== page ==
AUSTIN, Texas — Since COVID-19 first started taking the world by hostage in late 2019, scientists across the globe have been working nonstop to unlock the virus' mysteries and to provide a blueprint for battling the contagious disease.
And some of the best work in the world on this front has been taking place inside a lab at the University of Texas at Austin.
"I wanted to go into science -- and specifically this field -- to try to contribute to vaccine development, to hopefully make or contribute to a vaccine that would one day be used," said Dr. Jason McLellan on this week's episode of Y’all-itics. "Yeah, to have our technology incorporated into all these different vaccines -- it’s more than five vaccines, it’s a career high -- it’s really exciting."
Dr. McLellan holds the Robert A. Welch Chair in chemistry at UT-Austin, where he also serves as a professor of molecular biology.
Now, the technology he and his team have developed is being used both in vaccines against RSV (respiratory syncytial virus), which is especially dangerous to children and seniors, and in the leading vaccines against COVID-19.
If you thought the development of a COVID-19 vaccine was fast, Dr. McLellan says that, because of the work they’ve done, they’ll be able to do it much quicker in the future -- even through means like delivering vaccines through a patch.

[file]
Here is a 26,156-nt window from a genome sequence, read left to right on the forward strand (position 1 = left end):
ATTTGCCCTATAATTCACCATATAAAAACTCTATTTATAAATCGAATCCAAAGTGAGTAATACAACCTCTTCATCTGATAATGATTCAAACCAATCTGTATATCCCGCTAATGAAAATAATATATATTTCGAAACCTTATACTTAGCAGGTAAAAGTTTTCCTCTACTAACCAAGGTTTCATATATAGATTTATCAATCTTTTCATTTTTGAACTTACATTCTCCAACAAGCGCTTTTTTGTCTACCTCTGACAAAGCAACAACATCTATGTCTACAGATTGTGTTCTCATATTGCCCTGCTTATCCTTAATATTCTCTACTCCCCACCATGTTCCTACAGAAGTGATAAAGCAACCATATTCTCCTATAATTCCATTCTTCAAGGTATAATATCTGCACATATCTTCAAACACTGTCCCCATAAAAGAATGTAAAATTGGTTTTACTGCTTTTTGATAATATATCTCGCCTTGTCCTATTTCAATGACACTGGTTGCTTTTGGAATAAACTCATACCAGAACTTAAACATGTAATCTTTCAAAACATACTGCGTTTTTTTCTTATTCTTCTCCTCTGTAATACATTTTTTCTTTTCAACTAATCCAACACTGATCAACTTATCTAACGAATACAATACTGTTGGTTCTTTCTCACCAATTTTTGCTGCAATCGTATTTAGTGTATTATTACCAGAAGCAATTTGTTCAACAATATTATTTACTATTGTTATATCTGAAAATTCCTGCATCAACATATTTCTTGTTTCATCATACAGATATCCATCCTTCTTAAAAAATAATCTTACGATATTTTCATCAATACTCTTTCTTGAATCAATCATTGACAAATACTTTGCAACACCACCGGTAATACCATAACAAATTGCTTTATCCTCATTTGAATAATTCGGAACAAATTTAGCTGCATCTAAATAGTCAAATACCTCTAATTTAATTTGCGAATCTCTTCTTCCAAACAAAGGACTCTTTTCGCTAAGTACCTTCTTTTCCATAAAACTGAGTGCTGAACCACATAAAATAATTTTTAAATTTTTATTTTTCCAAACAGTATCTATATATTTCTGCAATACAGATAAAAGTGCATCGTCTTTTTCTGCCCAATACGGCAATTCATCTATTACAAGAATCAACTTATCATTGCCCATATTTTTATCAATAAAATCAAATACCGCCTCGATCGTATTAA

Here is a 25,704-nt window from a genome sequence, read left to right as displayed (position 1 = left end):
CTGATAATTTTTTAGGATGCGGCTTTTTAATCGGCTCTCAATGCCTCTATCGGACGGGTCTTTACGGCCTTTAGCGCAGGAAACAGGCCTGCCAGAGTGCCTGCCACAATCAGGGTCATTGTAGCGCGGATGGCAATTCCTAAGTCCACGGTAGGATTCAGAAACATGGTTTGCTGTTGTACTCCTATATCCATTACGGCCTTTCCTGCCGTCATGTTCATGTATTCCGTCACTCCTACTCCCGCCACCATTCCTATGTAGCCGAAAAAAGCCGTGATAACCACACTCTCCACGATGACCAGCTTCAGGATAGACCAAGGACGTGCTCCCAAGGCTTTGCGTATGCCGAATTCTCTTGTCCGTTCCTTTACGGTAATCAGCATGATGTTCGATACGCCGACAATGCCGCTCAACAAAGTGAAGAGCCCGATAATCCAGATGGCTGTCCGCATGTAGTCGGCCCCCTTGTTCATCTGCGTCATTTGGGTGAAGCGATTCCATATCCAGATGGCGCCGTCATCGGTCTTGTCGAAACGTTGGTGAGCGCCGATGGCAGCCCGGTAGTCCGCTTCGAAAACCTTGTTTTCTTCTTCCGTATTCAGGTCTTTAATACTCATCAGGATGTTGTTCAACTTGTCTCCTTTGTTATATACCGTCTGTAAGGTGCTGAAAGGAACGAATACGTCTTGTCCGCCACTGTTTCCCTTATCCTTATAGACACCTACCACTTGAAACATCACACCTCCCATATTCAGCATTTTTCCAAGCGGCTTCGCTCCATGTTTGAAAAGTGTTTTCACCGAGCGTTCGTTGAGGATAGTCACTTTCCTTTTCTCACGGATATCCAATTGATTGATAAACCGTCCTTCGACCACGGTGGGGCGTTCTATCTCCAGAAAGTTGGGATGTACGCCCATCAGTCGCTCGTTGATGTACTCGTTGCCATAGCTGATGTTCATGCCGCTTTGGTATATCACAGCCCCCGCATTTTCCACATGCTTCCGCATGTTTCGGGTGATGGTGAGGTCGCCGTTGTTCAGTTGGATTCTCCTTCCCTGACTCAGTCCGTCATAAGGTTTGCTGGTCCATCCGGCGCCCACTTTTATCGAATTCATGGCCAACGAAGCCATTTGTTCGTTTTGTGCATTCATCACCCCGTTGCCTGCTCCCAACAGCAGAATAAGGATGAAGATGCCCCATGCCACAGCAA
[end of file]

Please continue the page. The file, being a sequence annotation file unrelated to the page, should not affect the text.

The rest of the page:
"The goals now are to try to go from genome sequence of a virus to manufactured vaccine in 100 days," he said. "It's about three months rather than 10. So, maybe in the future, you have a coronavirus emerge in Southeast Asia, you need a couple of months of masking and social distancing, and then everybody can get the vaccine that's tailored specifically for that virus."
Even though he works with some dangerous material inside his lab, Dr. McLellan told the Jasons that’s not even what truly scares him.
"What keeps me up at night mostly is the anti-vax and the misinformation campaign," he said. "That's actually most scary and deleterious to human health. If we had a similar sentiment and vaccine skepticism 50 years ago, we might not have eradicated smallpox, or polio. So, it's really unnerving."
Interestingly enough, Dr. McLellan actually put in a grant to the National Institutes of Health in 2017 in an effort to develop a universal coronavirus vaccine.
Think about that for a second: That would have been three years before the pandemic even started.
But McLellan now smiles when talking about how the effort was doomed.
"That did not receive very good scores," he said. "And the reviewer comments, you know, indicated that this work was not particularly impactful, coronavirus outbreaks are regionally contained to where they first emerged. So, that was fun."
McLellan even tweeted a screen shot of that rejection. No surprise, then: It since has become one his most liked tweets.
Be sure to listen to the rest of this fascinating conversation with one of the world’s most important scientists in this episode of Y’all-itics.